Standard orthodontic photographs include extraoral and intraoral views. Extraoral photos include two frontal views of the face – one with lips at rest and another while the patient is smiling naturally, and a lateral view of patient’s right side of the face. Five intraoral views are taken: occlusal views of the upper and lower arch and a frontal, right lateral, and left lateral view while occluding. The lateral views should ideally capture the first molar and the overjet of the anterior teeth. If the patient has a shift from Centric Relation (CR) to Maximum Intercuspation (MI), the frontal and lateral intraoral photos should be taken in both positions for proper evaluation. The patient’s bite in CR reveals a more accurate jaw relationship the patient should be treated to in order to minimize interferences and optimize TMJ function.
The frontal view of the face allows a practitioner to evaluate the general shape of the face and its transverse proportions. Ideal facial symmetry in the transverse dimension is depicted in Figure 2 but is rare, as all patients have some degree of asymmetry. Asymmetries should be noted as well as deviations of the nose or chin from the facial midline (Figure 3). If large deviations from normal are noted, this may be indicative of an underlying skeletal abnormality and should be documented with a posterior-anterior cephalometric radiograph.
The width of the base of the nose approximates the inter canthal distance. The width of the mouth approximates the distance between the irises. Vertical lines dividing the face at the inner and outer canthus divide the face into balanced thirds that are symmetric around the facial midline.
Asymmetries should be noted from the fontal view, as well as deviations of the nose or chin from the facial midline.
Facial proportions in the vertical dimension can be determined by the frontal or profile view. Ideal proportions from the frontal view are depicted in Figure 4. A well balanced face can be divided into equal thirds: the upper third is the forehead; the middle third is the area between just above the bridge of the nose (the point is known as glabella) and the base of the nose (subnasale); and the lower third runs from subnasale to the undersurface of the chin (menton). Within the lower third of the face, distance from subnasale to the upper lip should be one-half the distance from the lower lip to menton.
Ideal facial proportions in the vertical dimension.
The two frontal views are also used to evaluate the smile and tooth show. When not smiling, the patient should ideally be lip competent, with the lips naturally touching or slightly apart without strain of the mentalis muscle. When the lips are at rest there should be a small amount of maxillary incisal display (approximately 1/3) and no gingival display. Decreased interlabial gap would be noted by drooping of the corners of the mouth at the commissures. This is found with vertical maxillary deficiency, anatomically long upper lip (natural change with aging, especially in males), or loss of vertical dimension of occlusion in the posterior. On smile, a patient should show full maxillary incisal display with up to 2-3 mm of gingiva beyond the gingival margin of the maxillary incisors. Additional gingival display, often referred to as a “gummy smile,” is a condition that detracts from facial esthetics (Figure 5) and is indicative of an anatomic short upper lip or vertical maxillary excess. Lip incompetency and mentalis strain when closing the lips may indicate a patient has excess vertical dimension, a short upper lip, or excess support of the lips due to tooth protrusion. This becomes obvious upon full smiling.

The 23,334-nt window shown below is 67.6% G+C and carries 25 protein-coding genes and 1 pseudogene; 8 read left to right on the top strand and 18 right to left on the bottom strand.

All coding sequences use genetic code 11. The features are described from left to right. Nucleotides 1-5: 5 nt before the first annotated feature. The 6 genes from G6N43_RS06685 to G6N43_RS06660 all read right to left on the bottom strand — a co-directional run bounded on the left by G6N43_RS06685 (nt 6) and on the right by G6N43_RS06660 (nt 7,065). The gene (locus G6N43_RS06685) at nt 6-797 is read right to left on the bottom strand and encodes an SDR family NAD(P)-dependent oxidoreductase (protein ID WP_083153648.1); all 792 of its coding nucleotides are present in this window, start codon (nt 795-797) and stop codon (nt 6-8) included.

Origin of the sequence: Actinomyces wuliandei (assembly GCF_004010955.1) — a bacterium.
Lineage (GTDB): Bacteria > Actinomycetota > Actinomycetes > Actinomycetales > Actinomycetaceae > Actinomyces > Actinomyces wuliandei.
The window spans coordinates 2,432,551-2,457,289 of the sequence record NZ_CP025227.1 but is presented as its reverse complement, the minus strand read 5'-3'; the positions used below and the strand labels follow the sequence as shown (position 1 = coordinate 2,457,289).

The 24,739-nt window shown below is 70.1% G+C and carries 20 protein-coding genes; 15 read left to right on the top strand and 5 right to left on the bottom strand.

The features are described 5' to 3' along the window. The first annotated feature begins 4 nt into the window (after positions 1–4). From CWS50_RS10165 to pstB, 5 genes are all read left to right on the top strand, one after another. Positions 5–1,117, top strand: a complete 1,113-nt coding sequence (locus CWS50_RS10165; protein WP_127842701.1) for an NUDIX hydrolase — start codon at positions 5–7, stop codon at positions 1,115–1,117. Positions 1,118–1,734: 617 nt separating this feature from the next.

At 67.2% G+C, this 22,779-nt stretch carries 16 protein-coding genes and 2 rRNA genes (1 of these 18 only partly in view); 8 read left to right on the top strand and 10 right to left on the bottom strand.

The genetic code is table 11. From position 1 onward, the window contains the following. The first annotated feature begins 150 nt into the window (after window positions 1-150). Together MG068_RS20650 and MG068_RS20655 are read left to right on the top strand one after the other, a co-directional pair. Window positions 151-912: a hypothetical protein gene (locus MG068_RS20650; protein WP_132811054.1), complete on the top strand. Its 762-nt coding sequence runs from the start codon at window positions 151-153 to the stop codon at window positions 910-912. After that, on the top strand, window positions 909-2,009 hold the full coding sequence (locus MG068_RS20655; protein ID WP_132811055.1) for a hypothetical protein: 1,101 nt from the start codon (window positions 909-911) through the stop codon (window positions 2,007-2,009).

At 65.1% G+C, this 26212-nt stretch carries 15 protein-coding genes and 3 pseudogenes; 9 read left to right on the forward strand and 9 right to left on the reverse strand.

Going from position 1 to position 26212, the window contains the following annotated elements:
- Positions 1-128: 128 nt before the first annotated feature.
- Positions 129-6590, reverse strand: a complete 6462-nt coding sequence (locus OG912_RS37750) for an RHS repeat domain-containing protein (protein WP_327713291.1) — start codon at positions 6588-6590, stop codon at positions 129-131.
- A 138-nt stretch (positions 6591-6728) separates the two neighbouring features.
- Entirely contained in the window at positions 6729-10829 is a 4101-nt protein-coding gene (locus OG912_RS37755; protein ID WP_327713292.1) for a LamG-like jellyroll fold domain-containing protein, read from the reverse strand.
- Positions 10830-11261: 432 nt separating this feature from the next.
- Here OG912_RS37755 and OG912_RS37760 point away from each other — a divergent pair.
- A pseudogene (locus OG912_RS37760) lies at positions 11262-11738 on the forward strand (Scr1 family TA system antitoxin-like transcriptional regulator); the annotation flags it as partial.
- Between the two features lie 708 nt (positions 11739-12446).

The profile view of the face provides antero-posterior discrepancies of the maxilla and mandible in relationship to the rest of the face and to each other. A slightly convex or Class I profile indicates a balance between the maxilla and mandible (Figure 6). Discrepancies between the two jaws can produce a convex profile indicating a skeletal Class II jaw relationship, produced by a prognathic maxilla or deficient mandible (Figure 7). A straight to concave profile might indicate a skeletal Class III jaw relationship (Figure 8) due to a deficient maxilla or prognathic mandible.
A profile view of the face provides antero-posterior discrepancies of the maxilla and mandible. A slightly convex or Class I profile indicates a balance between the maxilla and mandible.
Skeletal Class II jaw relationship.
Skeletal Class III jaw relationship.
The profile view also provides an opportunity to evaluate lip support. A line drawn from the tip of the nose to the tip of the chin is termed the Esthetic- line (E-line). The distance of the lips to this line aids in evaluating their support. Patients with their upper and lower lips closer to this line (2-3 mm away) are often regarded as more attractive than patients with lips farther away.9 The nasolabial angle can also be used to evaluate the fullness of the upper lip. This angle should ideally be around 90°. These angles, of course, need to be taken into consideration with the overall face morphology. The E-line was developed with the ideal Class I face in mind and may not apply to patients with prognathic or retrognathic mandibles. Additionally, the size of the nose may vary and may also alter the usefulness of both the E-line and the nasolabial angle. Additionally, age can play a factor in the soft tissue evaluation. With age, lips tend to get flatter and the nose grows more.10 Therefore, less support of the lips could be considered normal in an older individual. Other things that could affect the soft tissue evaluation are ethnicity and race. African Americans tend to have thicker soft tissue and more prognathic lips when compared to Caucasians that are often used to determine the norms of measurements.